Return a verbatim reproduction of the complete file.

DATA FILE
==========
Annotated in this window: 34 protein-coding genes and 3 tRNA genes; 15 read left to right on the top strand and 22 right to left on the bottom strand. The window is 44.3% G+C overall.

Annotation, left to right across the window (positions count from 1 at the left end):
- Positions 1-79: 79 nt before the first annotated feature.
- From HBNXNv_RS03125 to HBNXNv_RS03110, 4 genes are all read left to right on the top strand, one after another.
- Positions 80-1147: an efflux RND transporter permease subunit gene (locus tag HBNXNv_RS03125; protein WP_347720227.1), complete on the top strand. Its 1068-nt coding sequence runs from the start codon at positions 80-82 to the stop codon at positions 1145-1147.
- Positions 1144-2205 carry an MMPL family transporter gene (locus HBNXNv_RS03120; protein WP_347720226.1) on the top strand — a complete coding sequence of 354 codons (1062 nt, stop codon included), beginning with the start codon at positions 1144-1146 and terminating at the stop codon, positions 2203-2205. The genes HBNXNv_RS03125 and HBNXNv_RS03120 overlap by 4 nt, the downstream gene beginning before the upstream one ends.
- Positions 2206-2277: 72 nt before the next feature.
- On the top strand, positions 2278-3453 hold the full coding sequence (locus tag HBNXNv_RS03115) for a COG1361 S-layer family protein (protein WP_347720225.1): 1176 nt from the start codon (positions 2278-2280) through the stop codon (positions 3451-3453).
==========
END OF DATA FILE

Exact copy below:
Annotated in this window: 34 protein-coding genes and 3 tRNA genes; 15 read left to right on the top strand and 22 right to left on the bottom strand. The window is 44.3% G+C overall.

Annotation, left to right across the window (positions count from 1 at the left end):
- Positions 1-79: 79 nt before the first annotated feature.
- From HBNXNv_RS03125 to HBNXNv_RS03110, 4 genes are all read left to right on the top strand, one after another.
- Positions 80-1147: an efflux RND transporter permease subunit gene (locus tag HBNXNv_RS03125; protein WP_347720227.1), complete on the top strand. Its 1068-nt coding sequence runs from the start codon at positions 80-82 to the stop codon at positions 1145-1147.
- Positions 1144-2205 carry an MMPL family transporter gene (locus HBNXNv_RS03120; protein WP_347720226.1) on the top strand — a complete coding sequence of 354 codons (1062 nt, stop codon included), beginning with the start codon at positions 1144-1146 and terminating at the stop codon, positions 2203-2205. The genes HBNXNv_RS03125 and HBNXNv_RS03120 overlap by 4 nt, the downstream gene beginning before the upstream one ends.
- Positions 2206-2277: 72 nt before the next feature.
- On the top strand, positions 2278-3453 hold the full coding sequence (locus tag HBNXNv_RS03115) for a COG1361 S-layer family protein (protein WP_347720225.1): 1176 nt from the start codon (positions 2278-2280) through the stop codon (positions 3451-3453).